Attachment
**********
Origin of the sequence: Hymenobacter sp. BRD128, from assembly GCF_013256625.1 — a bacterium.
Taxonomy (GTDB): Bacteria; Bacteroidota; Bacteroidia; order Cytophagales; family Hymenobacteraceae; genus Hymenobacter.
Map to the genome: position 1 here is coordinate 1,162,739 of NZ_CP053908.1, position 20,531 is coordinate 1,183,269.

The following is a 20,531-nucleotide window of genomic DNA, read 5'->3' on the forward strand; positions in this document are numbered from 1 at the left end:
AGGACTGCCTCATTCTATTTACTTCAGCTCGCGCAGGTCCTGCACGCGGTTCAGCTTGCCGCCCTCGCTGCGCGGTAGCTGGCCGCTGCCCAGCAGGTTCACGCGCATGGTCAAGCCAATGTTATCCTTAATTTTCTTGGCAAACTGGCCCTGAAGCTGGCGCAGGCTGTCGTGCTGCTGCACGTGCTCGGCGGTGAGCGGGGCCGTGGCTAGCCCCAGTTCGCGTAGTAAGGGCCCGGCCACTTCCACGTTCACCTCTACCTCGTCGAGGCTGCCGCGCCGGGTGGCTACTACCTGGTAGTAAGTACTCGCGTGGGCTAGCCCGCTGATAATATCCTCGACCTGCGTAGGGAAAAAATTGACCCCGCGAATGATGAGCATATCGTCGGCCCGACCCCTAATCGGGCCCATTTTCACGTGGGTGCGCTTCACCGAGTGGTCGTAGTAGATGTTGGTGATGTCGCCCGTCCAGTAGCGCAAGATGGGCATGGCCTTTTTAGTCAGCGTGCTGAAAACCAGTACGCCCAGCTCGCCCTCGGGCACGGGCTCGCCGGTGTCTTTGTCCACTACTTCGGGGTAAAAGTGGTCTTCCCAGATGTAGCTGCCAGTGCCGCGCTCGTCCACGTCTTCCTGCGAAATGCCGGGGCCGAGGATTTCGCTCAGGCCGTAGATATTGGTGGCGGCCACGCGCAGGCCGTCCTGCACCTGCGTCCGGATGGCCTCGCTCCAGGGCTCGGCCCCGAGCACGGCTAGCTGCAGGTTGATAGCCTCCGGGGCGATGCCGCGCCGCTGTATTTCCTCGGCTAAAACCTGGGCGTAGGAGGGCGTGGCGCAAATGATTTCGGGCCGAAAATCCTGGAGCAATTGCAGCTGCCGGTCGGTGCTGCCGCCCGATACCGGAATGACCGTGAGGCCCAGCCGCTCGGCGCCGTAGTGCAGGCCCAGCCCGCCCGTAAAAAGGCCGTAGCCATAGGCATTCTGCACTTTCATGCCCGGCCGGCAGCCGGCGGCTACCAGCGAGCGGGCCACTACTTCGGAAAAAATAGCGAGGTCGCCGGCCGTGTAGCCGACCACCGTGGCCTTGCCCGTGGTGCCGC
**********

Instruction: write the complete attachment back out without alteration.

Origin of the sequence: Hymenobacter sp. BRD128, from assembly GCF_013256625.1 — a bacterium.
Taxonomy (GTDB): Bacteria; Bacteroidota; Bacteroidia; order Cytophagales; family Hymenobacteraceae; genus Hymenobacter.
Map to the genome: position 1 here is coordinate 1,162,739 of NZ_CP053908.1, position 20,531 is coordinate 1,183,269.

The following is a 20,531-nucleotide window of genomic DNA, read 5'->3' on the forward strand; positions in this document are numbered from 1 at the left end:
AGGACTGCCTCATTCTATTTACTTCAGCTCGCGCAGGTCCTGCACGCGGTTCAGCTTGCCGCCCTCGCTGCGCGGTAGCTGGCCGCTGCCCAGCAGGTTCACGCGCATGGTCAAGCCAATGTTATCCTTAATTTTCTTGGCAAACTGGCCCTGAAGCTGGCGCAGGCTGTCGTGCTGCTGCACGTGCTCGGCGGTGAGCGGGGCCGTGGCTAGCCCCAGTTCGCGTAGTAAGGGCCCGGCCACTTCCACGTTCACCTCTACCTCGTCGAGGCTGCCGCGCCGGGTGGCTACTACCTGGTAGTAAGTACTCGCGTGGGCTAGCCCGCTGATAATATCCTCGACCTGCGTAGGGAAAAAATTGACCCCGCGAATGATGAGCATATCGTCGGCCCGACCCCTAATCGGGCCCATTTTCACGTGGGTGCGCTTCACCGAGTGGTCGTAGTAGATGTTGGTGATGTCGCCCGTCCAGTAGCGCAAGATGGGCATGGCCTTTTTAGTCAGCGTGCTGAAAACCAGTACGCCCAGCTCGCCCTCGGGCACGGGCTCGCCGGTGTCTTTGTCCACTACTTCGGGGTAAAAGTGGTCTTCCCAGATGTAGCTGCCAGTGCCGCGCTCGTCCACGTCTTCCTGCGAAATGCCGGGGCCGAGGATTTCGCTCAGGCCGTAGATATTGGTGGCGGCCACGCGCAGGCCGTCCTGCACCTGCGTCCGGATGGCCTCGCTCCAGGGCTCGGCCCCGAGCACGGCTAGCTGCAGGTTGATAGCCTCCGGGGCGATGCCGCGCCGCTGTATTTCCTCGGCTAAAACCTGGGCGTAGGAGGGCGTGGCGCAAATGATTTCGGGCCGAAAATCCTGGAGCAATTGCAGCTGCCGGTCGGTGCTGCCGCCCGATACCGGAATGACCGTGAGGCCCAGCCGCTCGGCGCCGTAGTGCAGGCCCAGCCCGCCCGTAAAAAGGCCGTAGCCATAGGCATTCTGCACTTTCATGCCCGGCCGGCAGCCGGCGGCTACCAGCGAGCGGGCCACTACTTCGGAAAAAATAGCGAGGTCGCCGGCCGTGTAGCCGACCACCGTGGCCTTGCCCGTGGTGCCGC